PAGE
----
As an undergraduate at Hastings College in Nebraska, Lee Harrod, professor of English, first majored in physics and then in music.
“I played tuba in the concert band and I played sousaphone in the marching band,” Harrod said.
He said it was not until he had an “enthusiastic teacher” during his sophomore year in college and he read the novels of Thomas Wolfe that he discovered his love for English.
Now the College is saying goodbye to a professor who has sparked an interest in literature in hundreds of students and is retiring at the end of this semester.
“Dr. Harrod was definitely a fun, lively and inspiring member of the English department who touched the lives of countless students not only with his love of literature, but with his love of life as well,” Nicole Pfeiffer, senior English and international studies major, said.
According to Jo Carney, chair of the department of English, Harrod is a natural in the classroom and a wonderful coworker.
“(Harrod) was the chair of the English department when I came here
in the early ’90s,” she said. “He was warm and welcoming and supportive then, as he has
been ever since.”
Harrod said that if he had not become an English professor, he would have become a park ranger. In fact, after retiring, he plans to spend as much time outdoors as possible.
“When I’m not doing English-teacher stuff, I spend a lot of time hiking,” Harrod said. “One of my ambitions when I retire is to hike the entire Appalachian Trail. It probably won’t happen all at once. It will probably be in pieces, but I plan to do it.”
Harrod first came to the College on Sept. 1, 1968. He had previously taught as a graduate assistant at Penn State from 1964 until coming to the College.
According to Harrod, the reason he enjoys teaching at the College is “the intellectual stimulation that comes from (his) students and colleagues” and the greatest joy in teaching in general is “seeing a light bulb go on in a student’s eyes.”
To get his students’ attention, Harrod was known to resort to unconventional methods of teaching, something students say they will not forget.
“He really brought literature to life, especially when he brought in his ukulele and made us sing along to the music of Robbie Burns, celebrated Scottish poet and author of ‘Auld Lang Syne,'” Pfeiffer said. “However, I’m not sure the classes next door were as appreciative of this approach.”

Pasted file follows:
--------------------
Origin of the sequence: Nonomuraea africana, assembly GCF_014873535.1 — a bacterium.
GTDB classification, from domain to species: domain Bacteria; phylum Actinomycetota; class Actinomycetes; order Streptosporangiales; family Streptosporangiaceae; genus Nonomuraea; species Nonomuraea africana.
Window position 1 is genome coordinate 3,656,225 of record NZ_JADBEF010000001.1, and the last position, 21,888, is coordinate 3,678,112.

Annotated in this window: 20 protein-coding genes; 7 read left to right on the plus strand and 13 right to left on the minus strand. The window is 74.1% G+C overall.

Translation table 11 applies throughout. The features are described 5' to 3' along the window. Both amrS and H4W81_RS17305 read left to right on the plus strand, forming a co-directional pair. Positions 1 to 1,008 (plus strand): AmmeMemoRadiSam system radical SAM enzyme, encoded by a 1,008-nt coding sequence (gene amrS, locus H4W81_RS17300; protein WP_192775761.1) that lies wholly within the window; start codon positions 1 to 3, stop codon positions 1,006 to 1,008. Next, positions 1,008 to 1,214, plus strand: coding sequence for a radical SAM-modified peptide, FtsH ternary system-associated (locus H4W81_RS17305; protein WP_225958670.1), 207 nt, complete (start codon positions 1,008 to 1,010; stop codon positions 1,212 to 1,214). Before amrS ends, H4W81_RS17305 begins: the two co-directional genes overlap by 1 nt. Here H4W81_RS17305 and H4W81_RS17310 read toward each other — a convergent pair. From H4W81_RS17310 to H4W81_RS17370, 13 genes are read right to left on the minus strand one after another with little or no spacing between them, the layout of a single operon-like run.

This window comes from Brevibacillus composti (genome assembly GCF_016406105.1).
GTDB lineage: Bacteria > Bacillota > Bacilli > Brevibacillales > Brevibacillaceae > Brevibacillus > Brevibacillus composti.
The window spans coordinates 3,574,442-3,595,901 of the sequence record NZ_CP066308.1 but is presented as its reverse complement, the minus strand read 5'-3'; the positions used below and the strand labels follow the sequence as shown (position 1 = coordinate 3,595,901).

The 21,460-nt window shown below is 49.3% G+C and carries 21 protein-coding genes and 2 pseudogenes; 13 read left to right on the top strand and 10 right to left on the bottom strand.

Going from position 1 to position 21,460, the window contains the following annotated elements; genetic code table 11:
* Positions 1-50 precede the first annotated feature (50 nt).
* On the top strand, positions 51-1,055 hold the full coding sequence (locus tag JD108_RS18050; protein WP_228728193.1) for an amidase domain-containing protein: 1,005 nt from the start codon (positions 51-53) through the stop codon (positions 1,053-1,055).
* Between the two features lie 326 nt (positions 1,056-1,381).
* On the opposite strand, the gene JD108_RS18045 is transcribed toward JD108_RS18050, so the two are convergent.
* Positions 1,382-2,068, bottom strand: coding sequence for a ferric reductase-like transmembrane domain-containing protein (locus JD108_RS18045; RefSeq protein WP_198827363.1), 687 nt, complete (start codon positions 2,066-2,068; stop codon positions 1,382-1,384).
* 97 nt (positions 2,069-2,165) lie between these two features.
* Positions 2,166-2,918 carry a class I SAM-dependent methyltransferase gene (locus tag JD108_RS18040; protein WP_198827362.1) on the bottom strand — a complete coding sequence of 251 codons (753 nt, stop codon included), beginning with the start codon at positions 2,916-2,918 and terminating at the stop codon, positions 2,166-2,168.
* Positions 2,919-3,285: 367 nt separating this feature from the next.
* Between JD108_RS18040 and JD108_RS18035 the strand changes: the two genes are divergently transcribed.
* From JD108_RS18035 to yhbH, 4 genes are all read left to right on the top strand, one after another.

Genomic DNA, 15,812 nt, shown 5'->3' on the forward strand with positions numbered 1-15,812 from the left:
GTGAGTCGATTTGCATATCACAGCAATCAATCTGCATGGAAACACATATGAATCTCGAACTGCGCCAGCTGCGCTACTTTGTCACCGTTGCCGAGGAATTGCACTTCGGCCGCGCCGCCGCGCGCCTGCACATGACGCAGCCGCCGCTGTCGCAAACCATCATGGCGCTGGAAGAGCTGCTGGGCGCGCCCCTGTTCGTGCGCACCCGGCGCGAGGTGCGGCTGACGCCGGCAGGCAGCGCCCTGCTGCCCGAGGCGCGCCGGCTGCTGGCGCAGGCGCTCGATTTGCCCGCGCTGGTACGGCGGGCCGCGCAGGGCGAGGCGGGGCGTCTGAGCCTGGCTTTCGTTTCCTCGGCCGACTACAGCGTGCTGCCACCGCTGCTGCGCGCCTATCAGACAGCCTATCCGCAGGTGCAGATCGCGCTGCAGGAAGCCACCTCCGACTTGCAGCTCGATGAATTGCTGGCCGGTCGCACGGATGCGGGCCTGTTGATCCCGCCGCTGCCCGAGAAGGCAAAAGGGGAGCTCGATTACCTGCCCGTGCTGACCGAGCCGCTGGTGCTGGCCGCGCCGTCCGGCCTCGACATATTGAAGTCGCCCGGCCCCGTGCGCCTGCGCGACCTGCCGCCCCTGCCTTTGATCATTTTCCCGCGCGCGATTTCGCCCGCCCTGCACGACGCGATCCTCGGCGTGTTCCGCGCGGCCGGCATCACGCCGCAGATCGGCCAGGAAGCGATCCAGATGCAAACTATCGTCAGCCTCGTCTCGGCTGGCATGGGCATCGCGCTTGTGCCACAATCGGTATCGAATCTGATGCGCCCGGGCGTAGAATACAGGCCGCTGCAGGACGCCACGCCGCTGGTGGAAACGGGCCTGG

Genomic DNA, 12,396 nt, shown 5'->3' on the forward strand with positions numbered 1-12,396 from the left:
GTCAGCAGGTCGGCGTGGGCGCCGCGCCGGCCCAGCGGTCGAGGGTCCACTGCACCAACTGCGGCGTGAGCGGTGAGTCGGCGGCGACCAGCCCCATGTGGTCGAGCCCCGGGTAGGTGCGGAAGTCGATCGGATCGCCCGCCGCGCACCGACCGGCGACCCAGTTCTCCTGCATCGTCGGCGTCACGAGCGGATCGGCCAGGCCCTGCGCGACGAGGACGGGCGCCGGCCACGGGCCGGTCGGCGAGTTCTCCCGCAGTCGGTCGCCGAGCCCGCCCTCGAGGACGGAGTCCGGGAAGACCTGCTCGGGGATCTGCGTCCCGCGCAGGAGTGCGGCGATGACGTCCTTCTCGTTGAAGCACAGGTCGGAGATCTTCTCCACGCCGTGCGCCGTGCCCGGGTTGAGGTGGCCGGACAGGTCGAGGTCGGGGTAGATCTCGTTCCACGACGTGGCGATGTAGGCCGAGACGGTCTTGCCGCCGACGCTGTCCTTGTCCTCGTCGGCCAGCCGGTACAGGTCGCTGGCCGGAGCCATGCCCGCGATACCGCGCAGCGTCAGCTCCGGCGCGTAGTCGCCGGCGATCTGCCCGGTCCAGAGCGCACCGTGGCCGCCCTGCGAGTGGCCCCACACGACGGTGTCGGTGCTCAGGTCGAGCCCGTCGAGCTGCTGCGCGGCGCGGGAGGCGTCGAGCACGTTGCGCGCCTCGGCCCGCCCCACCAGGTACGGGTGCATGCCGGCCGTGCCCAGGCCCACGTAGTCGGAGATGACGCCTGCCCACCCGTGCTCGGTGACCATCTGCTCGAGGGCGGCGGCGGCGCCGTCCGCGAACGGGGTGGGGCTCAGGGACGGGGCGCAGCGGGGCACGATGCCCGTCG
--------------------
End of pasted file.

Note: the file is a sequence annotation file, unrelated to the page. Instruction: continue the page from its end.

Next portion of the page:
When it comes to literature, the College’s students know that few authors compete with James Joyce for Harrod’s attention.
According to Harrod, he first picked up a Joyce novel as a sophomore in college.
“We read ‘The Dead’ and our frustrated professor threw an eraser across the room and cried, ‘It’s impossible to talk about serious literature with a bunch of 18-year-old virgins!'”
According to Carney, Harrod’s love of James Joyce was the reason a marathon reading of “Ulysses” was chosen to celebrate Harrod’s retirement.
“He has done so much for the entire college community, so we wanted to do something special to honor his service here,” Carney said. “He’s a James Joyce expert and enthusiast, so a marathon reading of James Joyce seemed like just the thing to do. It’s an ambitious undertaking, as it takes at least 24 hours to read it aloud.”
Prior to the reading, Carney spoke briefly about Harrod’s time at the College and his upcoming retirement.
“We’re very sad because we’ll miss him, but it’s also cause for celebration,” she said, adding that the marathon reading was a particularly appropriate celebration because “there’s something about the word ‘marathon’ that describes (Harrod’s) time here at the College.”
The reading began at 2 p.m. on April 17, with Harrod beginning the first chapter and students continuing the reading throughout the day.
According to Carney, the reading even ended up at the Parkside Diner around 5 a.m. The reading then returned to the Bliss Lounge, where Harrod greeted the readers with donuts at 8 a.m. The massive undertaking, which finished at 7:30 p.m. on Friday, took 29-and-a-half hours to complete.
Harrod said when he found out about the plans for celebrating his retirement, he was “very touched.”
“Actually, I cried a little,” he said. “This has been a wonderful way to spend 40 years.”
He offered some advice to the students he would be leaving at the College.
“To paraphrase one of my favorite critics, George Steiner: ?Learn to care as much about the cry in the street as you do about the cry in the book,” Harrod said. “Educate your heart as well as your head. Have fun out there.”